The Guide to Speech Sounds
By Hallie Bulkin, MA CCC-SLP, COM
Little Sprout Speech
Children develop speech and language at different rates. It is important to note that some children have very clear speech at a young age and produce speech sounds earlier than suggested, while others are a bit slower in developing their speech sounds. The following age ranges presented here are a general range of when your child should be able to produce the various speech sounds in the English language.
By 2 years of age children will use the following sounds in words: /p/, /b/, /m/, /n/, /d/, /h/. Because 2-year-olds sounds are so limited, we generally only understand about 50% of what they say. It is noted that at this age, children sometimes replace a sound they don’t have yet with a similar sound, they may add sounds to words and at times they may completely eliminate sounds from words. Many of these “processes” are developmentally appropriate at the age of 2 but we do expect them to fade, as they gain more of their speech sounds, by 3 and 4 years of age.
By 3 years of age a child will also use the following sounds in words: /f/, /g/, /k/, /t/, /w/. As the number of sounds used in speech increases, we also start to understand their speech more. While speech may be unclear to adults who don’t know the child well, those who do know the child (e.g., parents, teachers, etc) generally understand a 3-year-old’s speech 75% of the time.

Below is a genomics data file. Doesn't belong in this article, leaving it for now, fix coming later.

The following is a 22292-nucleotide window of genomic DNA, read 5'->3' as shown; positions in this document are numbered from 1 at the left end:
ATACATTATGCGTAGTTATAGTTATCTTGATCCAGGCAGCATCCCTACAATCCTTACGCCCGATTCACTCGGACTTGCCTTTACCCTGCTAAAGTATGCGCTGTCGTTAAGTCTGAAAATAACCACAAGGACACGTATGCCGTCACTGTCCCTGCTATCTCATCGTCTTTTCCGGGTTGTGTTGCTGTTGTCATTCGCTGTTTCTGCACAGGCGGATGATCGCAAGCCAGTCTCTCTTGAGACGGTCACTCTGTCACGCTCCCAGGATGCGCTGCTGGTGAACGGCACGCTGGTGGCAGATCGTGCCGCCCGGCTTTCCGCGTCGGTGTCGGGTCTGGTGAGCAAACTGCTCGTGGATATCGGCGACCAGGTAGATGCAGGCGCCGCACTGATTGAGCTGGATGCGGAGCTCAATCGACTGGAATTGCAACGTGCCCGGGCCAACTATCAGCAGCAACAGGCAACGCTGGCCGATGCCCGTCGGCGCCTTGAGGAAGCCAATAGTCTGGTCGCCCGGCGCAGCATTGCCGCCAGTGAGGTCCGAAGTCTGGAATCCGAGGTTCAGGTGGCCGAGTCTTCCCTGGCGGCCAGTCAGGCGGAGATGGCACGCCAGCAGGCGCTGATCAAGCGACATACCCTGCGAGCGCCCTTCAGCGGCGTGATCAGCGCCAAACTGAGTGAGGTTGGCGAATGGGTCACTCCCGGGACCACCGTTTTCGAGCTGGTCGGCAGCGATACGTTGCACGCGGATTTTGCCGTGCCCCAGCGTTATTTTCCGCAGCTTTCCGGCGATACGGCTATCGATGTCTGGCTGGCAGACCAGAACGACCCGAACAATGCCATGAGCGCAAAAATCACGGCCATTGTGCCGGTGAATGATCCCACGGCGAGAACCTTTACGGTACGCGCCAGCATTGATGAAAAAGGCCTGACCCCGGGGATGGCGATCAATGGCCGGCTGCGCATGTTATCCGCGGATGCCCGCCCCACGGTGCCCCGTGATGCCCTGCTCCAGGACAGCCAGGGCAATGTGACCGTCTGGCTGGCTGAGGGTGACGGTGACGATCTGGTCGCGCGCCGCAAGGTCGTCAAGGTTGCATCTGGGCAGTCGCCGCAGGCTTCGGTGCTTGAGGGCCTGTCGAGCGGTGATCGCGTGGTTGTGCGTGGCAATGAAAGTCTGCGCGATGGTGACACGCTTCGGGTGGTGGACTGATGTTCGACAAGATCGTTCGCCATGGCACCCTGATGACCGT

By 4 years of age, a child will add in the /kw/ sound (as in “quick”) and as the child masters more of their sounds they typically are understood 100% of the time, despite not having developed all of their speech sounds yet!
By 5 years of age your child will use sounds like ‘ch’, ‘j’, /l/, /s/, ‘sh’, /y/, /bl/ in words and by 6 years of age they will add in /r/, /v/, /br/, /dr/, /fl/, /gl/, /gr/, /kl/, /kr/, /pl/, /st/, /tr/. At this point, speech should be clear and easy to understand. The /r/ and ‘th’ sounds may still not be perfect but by 7 years of age, we do expect those later developing sounds, /r/ and ‘th’ to be mastered and used correctly in your child’s everyday speech. By age 7 there should not be any noticeable errors in your child’s speech.
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If you feel your child’s speech sounds are not developing as suggested here, it can help to have a licensed and certified speech-language pathologist complete an articulation assessment with your child. If you have any questions you can reach us at email@example.com or 301.881.1394.
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